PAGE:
Aha! So our port is dev/ttyUSB0. Duly noted.
If you have a Huawei modem, you may see two ports here. More on this below.

Step 2.4. (GSM phone modem only) Install & configure Minicom

Normally, you'll want to verify that your modem responds like a modem should, without any other software being a potential source of error. You could skip this step and move on to step 3. But if that doesn't work, you'll have to come back here and verify still. So you need a terminal program, one that allows you to communicate with external serial devices (like modems), using AT-commands. Not to be confused with a Linux terminal, i.e. the Linux command prompt window. Skovgaards article recommends Microcom, for DSL. Wheezy also has a program called Microcom, but it's completely different. So I chose Minicom. Before installing, it may be a good idea to make sure your distro has all the latest upgrades and updates:

apt-get upgrade
apt-get update

Next, install Minicom:
sudo apt-get install minicom

Next, configure it:
minicom --setup

This will present a configuration menu. Select Serial port setup and change serial device to /dev/ttyUSB0 (or whatever you found in step 2.3). Also change the Bps/Par/Bits setting to what you found in step 2.1. Exit out of this menu and exit again to go to Minicom's terminal window. Type AT. It should respond with OK. Just for fun, type AT&F. Again, you should get OK back. So your modem works!

Step 3.1: Install Gnoki


sudo apt-get install gnokii

should do the trick. Now, both Skovgaard and the Gnokii documentation tell you to copy Gnokii's config file to your home directory, rename it to .gnokiirc, and, using an editor, modify its contents so that port = /dev/ttyUSB0 (for cell phone modem) or port = /dev/ttyUSB1 (for Huawei) and Model = AT. In my case, this didn't work. The solution is easy, but first things first: find the config file, and copy it home. (It's sudo find so as not to get bombarded with 'permission denied'. You're searching through the entire directory tree, ie including directories not for normal user's eyes.)

pi@raspberrypi ~ $ sudo find / -name 'gnokii' -type d
/etc/xdg/gnokii
pi@raspberrypi ~ $ ls /etc/xdg/gnokii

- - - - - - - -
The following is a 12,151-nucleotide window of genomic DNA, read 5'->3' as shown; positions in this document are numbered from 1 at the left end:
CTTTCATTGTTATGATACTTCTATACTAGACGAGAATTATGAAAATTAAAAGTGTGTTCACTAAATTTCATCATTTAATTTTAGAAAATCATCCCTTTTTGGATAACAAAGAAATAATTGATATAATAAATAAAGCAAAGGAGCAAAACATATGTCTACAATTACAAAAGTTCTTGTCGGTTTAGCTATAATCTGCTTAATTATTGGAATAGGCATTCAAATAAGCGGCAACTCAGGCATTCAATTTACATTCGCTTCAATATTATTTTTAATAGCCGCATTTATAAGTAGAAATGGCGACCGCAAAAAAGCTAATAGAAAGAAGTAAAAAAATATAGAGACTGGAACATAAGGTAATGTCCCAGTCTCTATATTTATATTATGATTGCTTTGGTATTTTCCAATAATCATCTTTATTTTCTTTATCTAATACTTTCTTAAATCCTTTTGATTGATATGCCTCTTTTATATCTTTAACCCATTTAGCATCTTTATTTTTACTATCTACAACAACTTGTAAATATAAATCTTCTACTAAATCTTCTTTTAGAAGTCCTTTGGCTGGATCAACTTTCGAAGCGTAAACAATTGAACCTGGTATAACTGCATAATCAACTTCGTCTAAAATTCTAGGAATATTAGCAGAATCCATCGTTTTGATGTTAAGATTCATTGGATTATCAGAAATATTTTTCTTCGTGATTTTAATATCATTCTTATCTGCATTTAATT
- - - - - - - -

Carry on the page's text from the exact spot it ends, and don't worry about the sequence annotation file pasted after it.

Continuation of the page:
config
pi@raspberrypi ~ $ cp /etc/xdg/gnokii/config .
pi@raspberrypi ~ $ ls
config Desktop python_games release
pi@raspberrypi ~ S mv config .gnokiirc

However, after I put in my edits as outlined, and started gnokii, I got these error messages:
Couldn't read /home/pi/.config/gnokii/config config file
Couldn't open /home/pi/.cache/gnokii/gnokii-errors log file

The natural reflex is then to Google those exact messages, but in this case, that didn't help. All you need to do is create those directories, and put your config file in /home/pi/.config/gnokii/, named config and not .gnokiirc.

Using Gnokii

  • gnokii --identify will respond with an IMEI and brand name, among others.
  • gnokii --monitor will start monitor mode. Call your modem (using a phone, yes) and you should see something happening.
  • echo "this is a test message" | gnokii --sendsms +3161234xxxx will have Pi send a test message to your cell phone, if +31 is your country code and 61234xxxx is your cell phone number.
  • gnokii --smsreader will put gnokii in smsreader mode. An SMS sent to your modem will appear in Pi's terminal window. Gnokii will store received messages in /tmp/sms/.

Note: with a Huawei, you'll see two USB ports. In my case, both worked, except --smsreader wouldn't work on USB0, but worked well on USB1. Don't ask me why.

To do

This list keeps evolving.
  1. USB enumeration may or may not change from one reboot to another. The solution is to use a persistent device name, which is explained here on Loket Diversen.
  2. Find a temperature sensor that Pi can handle.
    Update 11-12-'13 I've been working with the DS1612 temperature sensor by Maxim. I'm building a software library for it.
    Update 14-7-2014 The library for the temperature sensor is finished until further notice, you can find it in my GitHub repository.
  3. Find (or make) an SMS Daemon, something that handles SMS-messages more or less automagically.
    Update 20-08-'14 There is gnokii-smsd and there is Gammu. Both seem to be intended for sending and receiving large amounts of SMS messages, which is not desired per se for a domotica application.
    Gnokii-smsd is not a proper daemon because it won't run in the background by itself. I'm sorry to say documentation is incomplete, not very descriptive and not maintained since 2011.
    Gammu looks like a very complete package. The last stable release was from may 2013, so that's promising. Understanding all the necessary ins and outs is not trivial, though.
    Daemons aren't trivial either. Since I like to understand what I'm doing, rather than blindly following a set of instructions, I've been reading up on daemon theory. Here is a summary of this study.
  4. Some additional hardware that Pi can control, on reception of the proper SMS message.
    Update 11-12-'13 Progress has been made in this area. Report coming soon.
  5. Have Pi poll some web site on a regular basis for some interesting numbers and send me that number via SMS.

All this is still a long way from sending a text message to turn the heater on. But it's a start.

Update 23 May 2013 This is by far my most popular blog post ever. Thanks, guys!